Could this be the end for Google Analytics, this service from the American giant integrated by many website managers to measure their traffic?
If the answer is no, the CNIL (National Commission for Computing and Liberties) has however just thrown a stone into the pond by putting on notice this Thursday a website – with the identity not communicated – to put within a deadline of one month “in accordance with this processing with the GDPR, if necessary by ceasing to use the Google Analytics functionality (under the current conditions) or by using a tool that does not entail a transfer outside the EU”.
Entry by the Noyb association (None of Your Business) concerning compliance with the GDPR (General Data Protection Regulation) during the transfer across the Atlantic of data collected via the tool developed by Google, the CNIL thus comes, with this strong decision, to put a damper on a very large part of the online advertising ecosystem. Why ? Because publishers’ advertising revenues are very often based on site audience figures provided by Google Analytics.
The French policeman of personal data is not the only one to point the finger not only at the Google tool, but also, and above all, at the transfer of data to the United States. The CNIL indeed indicates that it is accompanied by the other European gendarmes of personal data, seized in all of a total of 101 complaints filed by Noyb in the 27 Member States of the EU and three other European countries.
“In the absence of an adequacy decision (which would establish that this country offers a sufficient level of data protection under the GDPR) concerning transfers to the United States, the transfer of data can only take place if guarantees are planned for this flow in particular”, argues the CNIL.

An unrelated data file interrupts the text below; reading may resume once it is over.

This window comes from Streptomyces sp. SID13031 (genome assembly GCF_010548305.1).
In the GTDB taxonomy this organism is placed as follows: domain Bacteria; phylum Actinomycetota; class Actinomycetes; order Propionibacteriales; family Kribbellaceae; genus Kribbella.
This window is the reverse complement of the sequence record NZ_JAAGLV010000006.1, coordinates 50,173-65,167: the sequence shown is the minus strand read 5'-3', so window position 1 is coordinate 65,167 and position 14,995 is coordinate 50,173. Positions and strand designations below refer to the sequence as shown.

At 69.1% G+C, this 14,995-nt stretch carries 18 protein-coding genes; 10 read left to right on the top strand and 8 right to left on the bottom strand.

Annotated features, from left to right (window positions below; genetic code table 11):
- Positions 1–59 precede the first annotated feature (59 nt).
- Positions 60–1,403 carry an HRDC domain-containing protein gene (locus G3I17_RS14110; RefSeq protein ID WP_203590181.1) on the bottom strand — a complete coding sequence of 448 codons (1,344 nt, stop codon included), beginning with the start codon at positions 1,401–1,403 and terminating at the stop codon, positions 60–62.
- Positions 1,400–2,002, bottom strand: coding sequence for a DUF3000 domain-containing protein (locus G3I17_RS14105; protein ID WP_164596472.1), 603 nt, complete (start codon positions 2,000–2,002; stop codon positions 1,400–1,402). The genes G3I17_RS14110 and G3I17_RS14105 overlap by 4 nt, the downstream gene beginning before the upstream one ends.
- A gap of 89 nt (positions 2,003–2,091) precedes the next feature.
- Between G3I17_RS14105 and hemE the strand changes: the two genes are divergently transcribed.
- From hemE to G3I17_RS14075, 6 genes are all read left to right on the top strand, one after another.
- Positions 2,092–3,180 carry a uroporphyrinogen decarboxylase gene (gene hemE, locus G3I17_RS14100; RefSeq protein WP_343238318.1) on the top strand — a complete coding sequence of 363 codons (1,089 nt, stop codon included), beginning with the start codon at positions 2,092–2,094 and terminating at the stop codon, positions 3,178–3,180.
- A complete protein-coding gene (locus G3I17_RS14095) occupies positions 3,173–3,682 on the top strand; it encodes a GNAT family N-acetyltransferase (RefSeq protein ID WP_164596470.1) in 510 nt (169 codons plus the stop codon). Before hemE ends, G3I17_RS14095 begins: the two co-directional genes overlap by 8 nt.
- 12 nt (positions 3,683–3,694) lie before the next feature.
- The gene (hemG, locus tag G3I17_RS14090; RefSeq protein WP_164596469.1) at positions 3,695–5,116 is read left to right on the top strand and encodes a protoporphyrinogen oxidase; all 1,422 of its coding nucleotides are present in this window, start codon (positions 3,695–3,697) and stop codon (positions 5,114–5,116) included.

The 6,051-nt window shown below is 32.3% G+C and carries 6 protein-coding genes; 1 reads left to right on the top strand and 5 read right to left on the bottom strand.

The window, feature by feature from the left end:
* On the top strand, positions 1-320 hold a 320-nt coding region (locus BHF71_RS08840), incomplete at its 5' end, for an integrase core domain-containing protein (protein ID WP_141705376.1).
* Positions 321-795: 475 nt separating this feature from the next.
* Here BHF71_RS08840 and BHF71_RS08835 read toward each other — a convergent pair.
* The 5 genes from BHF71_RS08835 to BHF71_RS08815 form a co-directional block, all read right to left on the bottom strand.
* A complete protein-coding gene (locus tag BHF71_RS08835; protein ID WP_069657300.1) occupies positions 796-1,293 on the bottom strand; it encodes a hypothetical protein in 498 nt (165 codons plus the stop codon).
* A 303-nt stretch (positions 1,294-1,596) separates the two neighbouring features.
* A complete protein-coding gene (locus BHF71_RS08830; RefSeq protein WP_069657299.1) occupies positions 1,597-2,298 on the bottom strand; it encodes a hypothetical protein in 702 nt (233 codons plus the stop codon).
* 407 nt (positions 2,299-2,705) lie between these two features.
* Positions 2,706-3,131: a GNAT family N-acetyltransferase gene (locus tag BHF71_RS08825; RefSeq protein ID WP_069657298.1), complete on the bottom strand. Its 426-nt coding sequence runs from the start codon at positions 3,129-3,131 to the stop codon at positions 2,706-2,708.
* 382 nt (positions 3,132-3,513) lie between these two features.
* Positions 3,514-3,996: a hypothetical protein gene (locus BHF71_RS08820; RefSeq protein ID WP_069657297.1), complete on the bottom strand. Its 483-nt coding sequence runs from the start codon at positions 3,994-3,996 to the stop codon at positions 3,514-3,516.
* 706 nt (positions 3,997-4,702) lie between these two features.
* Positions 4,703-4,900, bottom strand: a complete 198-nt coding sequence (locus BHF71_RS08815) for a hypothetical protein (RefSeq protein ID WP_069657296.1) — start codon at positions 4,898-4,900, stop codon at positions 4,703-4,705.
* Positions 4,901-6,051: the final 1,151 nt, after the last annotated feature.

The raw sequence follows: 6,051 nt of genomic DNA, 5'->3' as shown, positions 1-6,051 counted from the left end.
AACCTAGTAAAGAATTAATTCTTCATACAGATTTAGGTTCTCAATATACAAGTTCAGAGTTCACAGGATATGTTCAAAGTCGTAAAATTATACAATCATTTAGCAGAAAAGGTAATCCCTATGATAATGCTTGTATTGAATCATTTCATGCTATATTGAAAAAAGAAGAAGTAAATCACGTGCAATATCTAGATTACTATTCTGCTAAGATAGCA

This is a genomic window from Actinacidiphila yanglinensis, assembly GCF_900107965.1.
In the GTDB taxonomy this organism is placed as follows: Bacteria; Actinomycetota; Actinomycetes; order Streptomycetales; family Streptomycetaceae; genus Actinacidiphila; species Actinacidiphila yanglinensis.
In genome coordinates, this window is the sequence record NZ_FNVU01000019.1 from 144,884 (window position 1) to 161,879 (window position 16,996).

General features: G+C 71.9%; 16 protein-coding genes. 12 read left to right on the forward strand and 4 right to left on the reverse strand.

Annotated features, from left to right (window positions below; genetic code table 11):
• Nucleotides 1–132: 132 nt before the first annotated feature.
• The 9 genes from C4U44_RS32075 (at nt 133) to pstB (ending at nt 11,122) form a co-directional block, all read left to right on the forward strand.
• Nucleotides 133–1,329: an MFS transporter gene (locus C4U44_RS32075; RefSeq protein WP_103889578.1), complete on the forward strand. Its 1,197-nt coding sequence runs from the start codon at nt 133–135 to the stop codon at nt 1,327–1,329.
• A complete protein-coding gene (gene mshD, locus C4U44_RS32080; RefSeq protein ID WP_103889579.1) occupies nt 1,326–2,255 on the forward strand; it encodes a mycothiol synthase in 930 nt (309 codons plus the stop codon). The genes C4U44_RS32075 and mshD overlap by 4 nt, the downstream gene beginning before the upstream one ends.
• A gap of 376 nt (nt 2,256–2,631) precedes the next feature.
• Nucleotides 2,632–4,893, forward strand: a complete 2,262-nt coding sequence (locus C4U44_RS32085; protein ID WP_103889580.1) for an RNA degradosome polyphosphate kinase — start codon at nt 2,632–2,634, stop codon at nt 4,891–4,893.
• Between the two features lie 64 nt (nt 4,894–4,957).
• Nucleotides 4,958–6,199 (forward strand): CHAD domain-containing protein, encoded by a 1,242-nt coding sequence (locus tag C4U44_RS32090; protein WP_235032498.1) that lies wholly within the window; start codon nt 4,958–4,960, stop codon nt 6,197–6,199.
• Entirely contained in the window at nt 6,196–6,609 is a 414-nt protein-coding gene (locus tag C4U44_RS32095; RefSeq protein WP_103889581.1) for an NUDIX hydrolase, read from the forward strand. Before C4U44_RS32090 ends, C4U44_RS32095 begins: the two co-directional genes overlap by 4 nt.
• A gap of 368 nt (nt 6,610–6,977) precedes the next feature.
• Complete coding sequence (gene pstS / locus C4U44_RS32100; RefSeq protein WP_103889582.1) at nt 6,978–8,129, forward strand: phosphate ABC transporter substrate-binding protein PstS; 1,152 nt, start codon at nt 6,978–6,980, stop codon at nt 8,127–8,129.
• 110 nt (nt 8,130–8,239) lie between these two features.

“However, this is not the case”, decides the Authority. And even if “Google has adopted additional measures to regulate data transfers within the framework of the Google Analytics functionality, these are not sufficient to exclude the possibility of access by American intelligence services to this data”, concludes the Authority, for whom “there is therefore a risk for users of the French site who use this tool and whose data is exported”.
Google Analytics not alone concerned
Race results: “the CNIL finds that the data of Internet users is thus transferred to the United States in violation of articles 44 and following of the RGPD”. The manager of the site at the origin of his referral now has one month to comply with the GDPR. A notice that should set a precedent and lead many sites to review their use of Google Analytics.
For the threat to be even clearer, the CNIL also specifies that “other formal notice procedures have been initiated against site managers using Google Analytics”. For the Authority, it is above all a question of ensuring compliance with the GDPR for the transfer of data from European citizens to the United States. A transfer imposed across the Atlantic by the Cloud Act, this federal law adopted in 2018 allowing US authorities to access data on servers, regardless of their location, as long as the target company is American or has links economic with the United States.
As a result, since the Schrems II judgment, named after the founder of the Noyb association, the Court of Justice of the European Union (CJEU) in July 2020 broke the Privacy Shield agreement which governed the transfer of data to the States United since 2016.
If Google Analytics is a juggernaut of analysis and audience measurement tools on the web, the CNIL recommends anonymization of the data from these tools “thus allowing an exemption from consent if the data controller ensures that there are no illegal transfers”. The Google platform is therefore not alone in the dock, which includes “other tools used by sites and which give rise to the transfer of data from European Internet users to the United States”. So many services that could be the subject of “corrective measures on this subject that may be adopted soon”, specifies the CNIL.
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